1. Thank you for making me laugh out loud with the paragraph that ended with, “But without a good personality they can be dull as door knobs.” I agree that our pots have to have a certain balance of character and personality, and I think it’s hard to not rush toward the personality end when it seems like that’s the popular mark and you might get trampled if you stay in the character side. I think personality and character also relate to our world as artists in the way we market ourselves too. Particularly at shows, I think you have to have a certain balance of extrovert to be able to talk to customers, and yet a certain amount of character to be honest and engaged- a person with a lot of character always seems to be more engaging (when not like a door knob).

    • Thanks for the comment, Brenda!

      Glad you saw humor in that paragraph. It really is a balance we should strive for. And I’m glad you described this in extrovert/introvert terms as well. I do think the introvert aspect of making pots has a lot to do with the internal workings of our systems of value. Not exclusively, but it seems more readily found there. And I agree that the extrovert nature of doing public business definitely calls on aspects of personality in how we engage an audience, though as you point out a healthy dose of character can also be valuable.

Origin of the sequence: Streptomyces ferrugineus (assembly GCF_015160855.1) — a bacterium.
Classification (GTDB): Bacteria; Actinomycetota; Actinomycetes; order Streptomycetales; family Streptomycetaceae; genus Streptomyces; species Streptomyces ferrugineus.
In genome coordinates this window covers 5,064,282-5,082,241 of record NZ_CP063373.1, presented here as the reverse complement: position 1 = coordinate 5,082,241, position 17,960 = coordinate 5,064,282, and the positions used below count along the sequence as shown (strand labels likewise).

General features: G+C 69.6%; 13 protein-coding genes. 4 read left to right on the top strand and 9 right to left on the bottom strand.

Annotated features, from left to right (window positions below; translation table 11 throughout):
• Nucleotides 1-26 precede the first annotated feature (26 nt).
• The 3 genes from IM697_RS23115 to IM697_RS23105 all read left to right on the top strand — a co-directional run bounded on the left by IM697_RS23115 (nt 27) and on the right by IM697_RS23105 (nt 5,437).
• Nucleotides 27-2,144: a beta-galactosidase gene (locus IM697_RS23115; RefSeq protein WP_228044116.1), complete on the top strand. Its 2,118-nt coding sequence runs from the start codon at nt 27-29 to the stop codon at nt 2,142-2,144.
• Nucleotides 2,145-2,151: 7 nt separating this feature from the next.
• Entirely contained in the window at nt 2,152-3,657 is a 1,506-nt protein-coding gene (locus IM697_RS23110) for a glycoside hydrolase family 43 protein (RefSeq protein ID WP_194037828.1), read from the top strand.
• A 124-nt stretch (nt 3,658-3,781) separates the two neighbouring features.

I hope that looking at our artistic practice in these terms helps shed light on the choices we make, and potentially gives us new options, or opens doors where we otherwise might not have recognized them.

      Thanks for being a part of the conversation!

      I also enjoyed your taking that article on “do what you love” to task on your blog. I absolutely loathe the point of view that the workplace environment defines us and always acts as a given. I think we need to act as human beings first, and nurture the values we have as living creatures before we get categorized into the tidy boxes of professional this or that. The amazing thing about being human is that we can find enjoyment in so many places. And its not wrong that we should aim ourselves in this way. I think its our human responsibility to find the things we enjoy doing, and employment is not excluded from that.